Performance Measurement Approach Adopted At Ethiopian Airlines
The report presented here with focuses on the amendments that the CEO needs to follow in enhancing the use of the BSC that is already in place within the airline for the past three years. The BSC is adopted to help managers and co-workers monitor their performance both in financial and non-financial terms.
The following is the organizational structure of Ethiopian Airlines as of writing this report.
2. Performance Measurement Approach at Ethiopian Airlines
Ethiopian Airlines uses the Balanced Score Card approach to measure its performance. The Airline uses the BSC as a strategic and communication tool to align the vision and strategy of the organization to the overall business activities and to monitor performance as compared to the set goals.
The BSC helps to measure the drivers to achieve the strategic objectives of the airline; by aligning the strategy with the daily activities, where all involved are duly communicated and are aware of what is expected in their future performance.
The BSC maps the Airlines’ strategic objectives in four perspectives: financial, internal processes, customers, and learning and growth; and specific metrics are attached to each perspective. The balanced score card enables the stakeholders involved to view the activities as internal and external to the airline, as a financial and non-financial metric; and for comparison of past and future performance. My BSC for the current fiscal is attached in the Appendix
During the annual assembly the CEO communicates the strategic objectives to all employees and the targets are cascaded from EVPs all the way to individual level. Management employees prepare BSC in consultation with their immediate supervisor and agree on targets and measurements; non-management staff will have ISCs with the KPIs clearly stated.
The BSC as a performance measurement approach in the Airline can be considered as the control system to monitor the execution of plans and if the targets set are not in line with the plan, the airline will be able to review during the mid-year assessment and seek means of improving the overall performance.
As stated in B2S4p117 performance management “is associated with an approach to creating a shared vision of the purpose and aims of the organization, helping each employee understand and recognize their part in contributing to them, and in so doing, manage and enhance the performance of the individual and the organization.”In this regard the Airline endeavours to help each employee understands the objectives and ‘ensures’ necessary tools are provided so that the performance of employees may not be hindered.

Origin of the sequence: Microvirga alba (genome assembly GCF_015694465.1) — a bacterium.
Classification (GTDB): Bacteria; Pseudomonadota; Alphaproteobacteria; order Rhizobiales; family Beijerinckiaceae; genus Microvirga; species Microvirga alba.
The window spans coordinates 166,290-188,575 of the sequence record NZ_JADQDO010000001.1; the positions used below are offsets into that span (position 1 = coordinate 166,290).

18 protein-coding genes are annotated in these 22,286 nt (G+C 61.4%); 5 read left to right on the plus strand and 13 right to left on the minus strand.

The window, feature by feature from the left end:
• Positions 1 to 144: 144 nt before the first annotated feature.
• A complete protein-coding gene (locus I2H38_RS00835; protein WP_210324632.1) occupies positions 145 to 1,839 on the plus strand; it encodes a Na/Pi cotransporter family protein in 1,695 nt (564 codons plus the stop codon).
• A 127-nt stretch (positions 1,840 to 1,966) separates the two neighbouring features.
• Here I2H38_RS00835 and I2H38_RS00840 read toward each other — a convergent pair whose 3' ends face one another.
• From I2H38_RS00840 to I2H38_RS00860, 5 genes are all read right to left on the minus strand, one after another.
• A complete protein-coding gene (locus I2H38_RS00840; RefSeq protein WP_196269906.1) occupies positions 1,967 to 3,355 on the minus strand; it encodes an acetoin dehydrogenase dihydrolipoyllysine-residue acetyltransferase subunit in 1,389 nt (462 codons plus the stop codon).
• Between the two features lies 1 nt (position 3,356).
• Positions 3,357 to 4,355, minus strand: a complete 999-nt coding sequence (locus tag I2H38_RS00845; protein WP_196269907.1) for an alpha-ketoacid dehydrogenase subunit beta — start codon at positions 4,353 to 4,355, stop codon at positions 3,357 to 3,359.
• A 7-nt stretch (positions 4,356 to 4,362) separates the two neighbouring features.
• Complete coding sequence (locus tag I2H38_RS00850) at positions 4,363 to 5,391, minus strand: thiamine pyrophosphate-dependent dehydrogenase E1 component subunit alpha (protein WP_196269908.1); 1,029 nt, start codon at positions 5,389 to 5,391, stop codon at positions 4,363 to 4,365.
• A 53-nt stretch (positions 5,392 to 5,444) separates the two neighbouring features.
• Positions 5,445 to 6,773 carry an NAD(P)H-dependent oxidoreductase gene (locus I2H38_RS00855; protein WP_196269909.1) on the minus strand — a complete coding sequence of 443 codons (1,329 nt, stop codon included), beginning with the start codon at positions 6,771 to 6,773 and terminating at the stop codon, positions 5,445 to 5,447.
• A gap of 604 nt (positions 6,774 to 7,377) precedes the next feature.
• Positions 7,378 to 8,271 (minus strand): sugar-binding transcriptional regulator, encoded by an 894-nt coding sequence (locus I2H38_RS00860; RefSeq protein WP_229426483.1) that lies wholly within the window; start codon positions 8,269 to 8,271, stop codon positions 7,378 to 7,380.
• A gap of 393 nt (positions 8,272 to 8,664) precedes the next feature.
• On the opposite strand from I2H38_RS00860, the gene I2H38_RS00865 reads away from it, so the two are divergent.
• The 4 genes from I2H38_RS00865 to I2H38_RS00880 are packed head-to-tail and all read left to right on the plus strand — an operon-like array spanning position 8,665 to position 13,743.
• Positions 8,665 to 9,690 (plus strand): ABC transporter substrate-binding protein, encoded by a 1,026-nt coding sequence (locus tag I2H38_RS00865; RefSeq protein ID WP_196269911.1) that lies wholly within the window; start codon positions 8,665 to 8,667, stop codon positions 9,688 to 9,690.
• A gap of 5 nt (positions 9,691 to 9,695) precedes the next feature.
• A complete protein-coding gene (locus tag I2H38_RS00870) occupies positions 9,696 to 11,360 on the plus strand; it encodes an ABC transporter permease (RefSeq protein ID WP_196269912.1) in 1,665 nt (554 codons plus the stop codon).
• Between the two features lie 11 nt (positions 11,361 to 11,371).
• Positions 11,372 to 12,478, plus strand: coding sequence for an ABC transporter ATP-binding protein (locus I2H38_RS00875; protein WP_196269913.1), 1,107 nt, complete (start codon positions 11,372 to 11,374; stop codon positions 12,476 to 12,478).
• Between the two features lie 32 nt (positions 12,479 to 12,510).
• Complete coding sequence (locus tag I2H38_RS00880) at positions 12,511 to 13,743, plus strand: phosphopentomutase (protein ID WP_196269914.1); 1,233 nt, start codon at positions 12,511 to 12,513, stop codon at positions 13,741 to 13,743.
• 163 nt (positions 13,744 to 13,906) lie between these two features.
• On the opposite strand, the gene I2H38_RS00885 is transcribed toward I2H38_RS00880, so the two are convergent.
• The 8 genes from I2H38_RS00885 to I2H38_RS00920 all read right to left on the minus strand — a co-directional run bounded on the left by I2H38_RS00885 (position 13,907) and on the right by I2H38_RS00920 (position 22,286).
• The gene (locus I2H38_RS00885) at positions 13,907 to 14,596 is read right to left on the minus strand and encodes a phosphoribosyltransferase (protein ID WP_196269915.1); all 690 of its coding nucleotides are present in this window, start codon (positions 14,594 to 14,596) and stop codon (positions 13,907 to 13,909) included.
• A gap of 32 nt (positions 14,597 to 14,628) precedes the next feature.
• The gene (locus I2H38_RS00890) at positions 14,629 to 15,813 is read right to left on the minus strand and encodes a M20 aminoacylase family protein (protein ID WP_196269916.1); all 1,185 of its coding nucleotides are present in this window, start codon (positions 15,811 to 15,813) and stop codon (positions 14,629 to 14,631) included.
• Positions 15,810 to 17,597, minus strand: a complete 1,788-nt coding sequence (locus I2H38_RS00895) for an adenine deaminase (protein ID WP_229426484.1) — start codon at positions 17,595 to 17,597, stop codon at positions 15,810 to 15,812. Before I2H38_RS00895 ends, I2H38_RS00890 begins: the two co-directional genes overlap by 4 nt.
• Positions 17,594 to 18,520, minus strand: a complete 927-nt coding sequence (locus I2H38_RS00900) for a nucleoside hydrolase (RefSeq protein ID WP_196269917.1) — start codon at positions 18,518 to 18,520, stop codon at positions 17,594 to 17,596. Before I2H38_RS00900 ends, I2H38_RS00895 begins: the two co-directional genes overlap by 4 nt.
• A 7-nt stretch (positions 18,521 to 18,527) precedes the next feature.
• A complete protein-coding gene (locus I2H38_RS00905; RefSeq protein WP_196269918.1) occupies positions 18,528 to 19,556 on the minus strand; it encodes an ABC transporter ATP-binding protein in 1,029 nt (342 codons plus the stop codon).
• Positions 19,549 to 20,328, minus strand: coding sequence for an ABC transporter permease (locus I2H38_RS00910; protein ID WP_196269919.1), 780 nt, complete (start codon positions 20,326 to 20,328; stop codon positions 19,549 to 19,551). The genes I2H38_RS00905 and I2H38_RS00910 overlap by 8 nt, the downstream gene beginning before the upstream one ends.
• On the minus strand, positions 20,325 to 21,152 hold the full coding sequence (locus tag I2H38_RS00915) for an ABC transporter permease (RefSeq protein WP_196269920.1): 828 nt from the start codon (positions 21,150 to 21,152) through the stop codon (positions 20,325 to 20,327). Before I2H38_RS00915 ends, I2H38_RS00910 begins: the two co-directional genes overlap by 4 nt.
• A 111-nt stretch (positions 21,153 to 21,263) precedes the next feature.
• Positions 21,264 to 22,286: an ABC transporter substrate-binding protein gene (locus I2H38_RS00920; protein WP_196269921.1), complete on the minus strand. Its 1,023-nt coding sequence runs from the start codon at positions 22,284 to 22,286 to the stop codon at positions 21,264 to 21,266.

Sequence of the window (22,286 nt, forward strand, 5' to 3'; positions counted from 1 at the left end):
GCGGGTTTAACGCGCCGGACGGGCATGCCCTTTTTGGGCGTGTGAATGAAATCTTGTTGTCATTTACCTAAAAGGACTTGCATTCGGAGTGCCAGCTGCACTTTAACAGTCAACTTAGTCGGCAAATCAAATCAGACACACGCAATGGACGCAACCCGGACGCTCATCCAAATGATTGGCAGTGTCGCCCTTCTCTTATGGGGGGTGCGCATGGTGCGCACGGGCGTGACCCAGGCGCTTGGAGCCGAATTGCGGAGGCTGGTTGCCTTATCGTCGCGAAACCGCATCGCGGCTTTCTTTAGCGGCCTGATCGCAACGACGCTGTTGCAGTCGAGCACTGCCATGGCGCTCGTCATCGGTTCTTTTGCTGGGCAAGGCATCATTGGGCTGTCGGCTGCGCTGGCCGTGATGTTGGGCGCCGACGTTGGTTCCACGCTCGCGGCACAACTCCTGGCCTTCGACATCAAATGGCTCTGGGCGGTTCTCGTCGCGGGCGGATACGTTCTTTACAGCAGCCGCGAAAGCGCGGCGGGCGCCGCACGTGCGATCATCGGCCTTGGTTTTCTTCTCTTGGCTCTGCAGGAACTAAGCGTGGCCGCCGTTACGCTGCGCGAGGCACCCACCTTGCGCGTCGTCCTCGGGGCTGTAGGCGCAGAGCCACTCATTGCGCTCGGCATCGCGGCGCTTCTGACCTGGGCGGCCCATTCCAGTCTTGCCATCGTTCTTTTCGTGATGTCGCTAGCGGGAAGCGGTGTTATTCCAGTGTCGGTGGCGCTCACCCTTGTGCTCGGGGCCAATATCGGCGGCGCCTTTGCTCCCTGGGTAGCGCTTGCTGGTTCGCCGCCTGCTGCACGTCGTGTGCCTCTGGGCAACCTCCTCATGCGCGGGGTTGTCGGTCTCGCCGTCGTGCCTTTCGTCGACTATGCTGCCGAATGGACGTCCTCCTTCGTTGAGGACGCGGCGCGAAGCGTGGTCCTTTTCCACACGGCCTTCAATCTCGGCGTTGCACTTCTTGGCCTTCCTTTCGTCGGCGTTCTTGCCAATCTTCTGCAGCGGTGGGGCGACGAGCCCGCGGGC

3. Identifying Stakeholders at Ethiopian Airlines
“Stakeholders – any group or individual who can affect or is affected by the achievements of the firm’s objectives (Freeman); or constituents who have a legitimate claim on the firm (Hill & Jones).”
The performance measurement approach used by Ethiopian Airlines is the Balanced Score Card; and very few of the stakeholders were involved during the process of development of the performance measurement system. The following system map shows the stakeholders of Ethiopian Airlines. Despite the numerous sets of stakeholders, the airline (in fact the Kaplan and Norton model – BSC) focuses on employees, shareholders and customers, which the model is presented as a simple form of the actual complex real-life situation if the wider environment is considered.
Fig.3 System Map of Stakeholders at Ethiopian Airlines
I have tried to include as many stakeholders as possible in Fig3. The environment and process stake holders (B1S18p147) are of particular interest in the identification of stakeholders of Ethiopian airlines. The BSC being a strategic and performance measurement tool, stakeholders that define the critical elements of strategy need to be identified. Atkinson et al. identified five stakeholder groups and categorized them as environmental stakeholders, which is comprised of customers, owners and the community; and process stakeholders comprised of employees and suppliers. According to Atkinson et al., the environmental stakeholders “defines the organisation’s external environment that, in turn, defines the critical elements of its strategy; “and the process stakeholders “work within the environment defined by the external stakeholders to plan, design, implement and operate the processes that make and deliver the organisation’s products or services.”